Volunteer Voice: A spirit of adventure!

As a past student of biology, Indonesia has long held a special place in my heart, both for its abundant natural beauty and for its vast biological resources. Located in the equatorial region of the Pacific Ocean, Borneo is the third largest island in the world. Although its size is massive, at nearly 740,000 square kilometers, its human population is slight.

This is what I saw on my first boat ride into Sukadana:
Boat Journey - Photo by Bethany Kois
Boat Journey 2 - Photo by Bethany Kois
Boat Journey 3 - Photo by Bethany Kois
Boat Journey 4 - Photo by Bethany Kois

Instead, Borneo houses one of the most diverse ecosystems on Earth. The forests of Borneo include: heath, mangrove, peat swamp, freshwater swamp, lowland dipterocarp, ironwood, and hill dipterocarp. Living within these forests are up to 15,000 different flowering plants, more than 3,000 species of trees, including 267 species of dipterocarps, 44 endemic mammals, including 13 different primates, 260 insect species, 30 species of freshwater fish, 7 frog species, 6 lizard species, 5 crab species, and 2 snake species.

Just one hundred years ago, 95% of Borneo’s land area was still covered in forest. Sadly, over the years, that percentage has rapidly decreased due to changes in forest management and governance, as well as the exploitation of timber throughout the island and the conversion of forestland into industrial or other uses. Thus, my heart soared this past fall when I was fortunate enough to volunteer with ASRI in Sukadana, Indonesia. I’d like to share my story with you with the hope that you’ll be motivated to do the same. It would be wonderful if we, as former volunteers, could create and maintain a support network to continue contributing to Health In Harmony's and ASRI's shared mission, from home.

I think my story, as most stories do, begins with my first impression of Sukadana. Those of you familiar with the boat passage from Pontianak to Sukadana will likely relate. After two long days of airline travel and one overnight stay in an air-conditioned Pontianak room, I hopped into a taxi and made my way to the speedboat dock. Yes, I was a bit jetlagged, but my enthusiasm was high! Having severely limited Indonesian language skills, I somehow managed to purchase a ticket for the river trip and took my seat on the boat. For the next five hours, I saw water, people, boats - the views are captured on the right.

First glimpses of Sukadana:
Sukadana First Sightings 2 - Photo by Bethany Kois Sukadana First Sightings 1 - Photo by Bethany Kois

As we pulled into the Sukadana harbor, I was nervous, full of pent up energy, and ready to help with any project ASRI might throw at me. I was met at the dock and transported to the ASRI clinic. Upon my arrival at the clinic, ASRI staffers were hard at work and halfway through an important afternoon meeting. Luckily for me, I was shepherded off to the place that would be my home for the next two months. I fell right asleep. Undoubtedly, my excitement had masked my true level of exhaustion.

These smiling faces, and this dinner, greeted me:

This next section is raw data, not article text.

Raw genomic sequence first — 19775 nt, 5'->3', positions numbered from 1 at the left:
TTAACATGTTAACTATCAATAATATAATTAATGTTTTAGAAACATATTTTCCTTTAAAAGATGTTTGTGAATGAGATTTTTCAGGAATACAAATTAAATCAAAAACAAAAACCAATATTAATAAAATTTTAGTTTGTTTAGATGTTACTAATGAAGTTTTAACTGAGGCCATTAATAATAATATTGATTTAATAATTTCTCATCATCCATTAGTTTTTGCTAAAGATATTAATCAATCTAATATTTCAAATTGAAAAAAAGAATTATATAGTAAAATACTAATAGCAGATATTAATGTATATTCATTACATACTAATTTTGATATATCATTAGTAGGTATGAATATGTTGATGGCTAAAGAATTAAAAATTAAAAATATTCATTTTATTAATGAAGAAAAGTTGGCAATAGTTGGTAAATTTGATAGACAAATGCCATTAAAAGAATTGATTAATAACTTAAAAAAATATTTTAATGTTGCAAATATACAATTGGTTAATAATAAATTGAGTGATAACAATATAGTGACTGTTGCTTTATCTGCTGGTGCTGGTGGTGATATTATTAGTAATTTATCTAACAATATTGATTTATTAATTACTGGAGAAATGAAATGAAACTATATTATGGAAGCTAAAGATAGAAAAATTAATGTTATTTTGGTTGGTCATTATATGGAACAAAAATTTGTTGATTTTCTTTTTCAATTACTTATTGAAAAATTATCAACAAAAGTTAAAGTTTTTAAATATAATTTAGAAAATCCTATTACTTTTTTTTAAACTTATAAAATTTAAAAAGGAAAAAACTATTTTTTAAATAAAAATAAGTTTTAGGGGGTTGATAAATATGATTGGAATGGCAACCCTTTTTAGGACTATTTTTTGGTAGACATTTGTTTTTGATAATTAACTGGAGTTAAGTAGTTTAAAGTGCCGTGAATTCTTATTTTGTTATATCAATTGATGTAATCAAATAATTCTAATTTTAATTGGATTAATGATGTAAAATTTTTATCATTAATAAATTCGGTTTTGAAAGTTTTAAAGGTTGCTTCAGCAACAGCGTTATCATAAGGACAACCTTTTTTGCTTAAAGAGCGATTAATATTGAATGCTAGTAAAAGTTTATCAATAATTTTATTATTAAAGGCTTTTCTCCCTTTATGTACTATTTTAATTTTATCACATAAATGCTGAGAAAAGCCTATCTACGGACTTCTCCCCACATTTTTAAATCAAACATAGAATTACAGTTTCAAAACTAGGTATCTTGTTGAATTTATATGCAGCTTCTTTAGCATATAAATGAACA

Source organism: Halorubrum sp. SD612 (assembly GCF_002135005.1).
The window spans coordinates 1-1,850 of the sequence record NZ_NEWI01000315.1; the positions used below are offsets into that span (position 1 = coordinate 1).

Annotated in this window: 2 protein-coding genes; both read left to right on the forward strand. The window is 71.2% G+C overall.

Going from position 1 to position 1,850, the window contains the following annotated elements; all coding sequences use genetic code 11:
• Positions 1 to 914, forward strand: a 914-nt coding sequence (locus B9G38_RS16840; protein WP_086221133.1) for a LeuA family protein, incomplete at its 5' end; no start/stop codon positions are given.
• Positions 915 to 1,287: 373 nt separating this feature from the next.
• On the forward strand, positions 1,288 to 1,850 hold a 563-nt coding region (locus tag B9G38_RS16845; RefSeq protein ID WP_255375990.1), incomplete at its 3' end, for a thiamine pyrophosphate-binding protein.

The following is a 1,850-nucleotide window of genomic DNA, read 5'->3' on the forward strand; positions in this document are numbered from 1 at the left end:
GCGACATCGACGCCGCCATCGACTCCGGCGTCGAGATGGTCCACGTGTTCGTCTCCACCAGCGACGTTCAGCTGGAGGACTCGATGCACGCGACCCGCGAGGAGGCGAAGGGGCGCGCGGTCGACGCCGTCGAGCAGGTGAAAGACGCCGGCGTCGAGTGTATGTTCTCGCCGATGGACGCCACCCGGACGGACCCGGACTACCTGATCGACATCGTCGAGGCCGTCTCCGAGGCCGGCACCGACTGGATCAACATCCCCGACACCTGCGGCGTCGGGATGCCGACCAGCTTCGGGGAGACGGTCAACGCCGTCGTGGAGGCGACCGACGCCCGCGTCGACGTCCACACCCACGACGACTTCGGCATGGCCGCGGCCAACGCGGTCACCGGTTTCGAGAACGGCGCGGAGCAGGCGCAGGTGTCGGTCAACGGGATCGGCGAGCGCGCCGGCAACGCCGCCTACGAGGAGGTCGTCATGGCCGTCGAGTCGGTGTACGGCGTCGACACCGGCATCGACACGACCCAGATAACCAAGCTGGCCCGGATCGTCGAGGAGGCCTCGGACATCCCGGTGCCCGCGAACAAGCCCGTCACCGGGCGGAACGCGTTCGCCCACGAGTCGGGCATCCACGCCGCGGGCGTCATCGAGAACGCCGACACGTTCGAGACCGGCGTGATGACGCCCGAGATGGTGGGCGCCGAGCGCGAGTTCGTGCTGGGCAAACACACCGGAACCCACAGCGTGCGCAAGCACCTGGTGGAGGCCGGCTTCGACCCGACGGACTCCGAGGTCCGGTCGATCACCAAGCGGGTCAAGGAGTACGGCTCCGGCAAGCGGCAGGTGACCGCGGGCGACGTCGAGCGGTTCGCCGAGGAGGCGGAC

Dinner with the house 1 - Photo by Bethany KoisDinner with the house 2 - Photo by Bethany Kois

Upon waking, I was met with lively greetings from my new housemates and offered a place at dinner with a larger group. Nothing beats waking up to smiles and food! (HUGE thanks Etty, Vera, Vina, Monica, Will, and Ronald. You are wonderful and are sorely missed!)

Over the next few weeks, I gradually acclimated myself to the new environment. I was provided with a bicycle for travel needs and was introduced to food, market, and fun around the village. Virtually every local personality I encountered greeted me with welcome smiles and open arms. I must say, having lived in both large and tiny towns throughout the years, I have yet to experience the warmth extended to me by those I met in Sukadana. And, what a pleasure it was to get around entirely by bicycle!

Speaking of bicycles and vibrant personalities, my later impressions of Sukadana had much to do with one individual in particular: Hotlin. My introduction to Hotlin occurred within the first week of my stay. If I recall correctly, she shared an amazing, but as yet unknown to me, food dish and offered to guide me around town via bicycle transport. Of course, being the adventurous type myself, I happily ate and cycled with her at every opportunity. Our friendship makes perfect sense, given our strong personalities and thirst for challenge and discovery. It wasn’t long after these initial expeditions that we began to plot a nutty journey. We decided to travel by bicycle to Milano, a semi-nearby village. I realized later that bicycle travel of such a distance was not a typical occurrence on the island. At 10am, Hotlin met me with an odd, but delicious, green-colored beverage made of sugar and rice. Given our bike ride would be a few hours, we enthusiastically gulped the carb-laden drink and got on our way. As we explored the beauty that is Borneo, we shared knowing glances and appreciative nods. Villagers that saw us marveled at our bravery for traveling so far using a method of transportation locally considered only for the lower classes. When we returned to Sukadana that evening, exhausted but proud of our accomplishment, we were already plotting a bigger bicycle challenge.

First bike trip, photo 1 - photo by Bethany Kois First bike trip, photo 2 - photo by Bethany Kois First bike trip, photo 3 - photo by Bethany Kois First bike trip, photo 4 - photo by Bethany Kois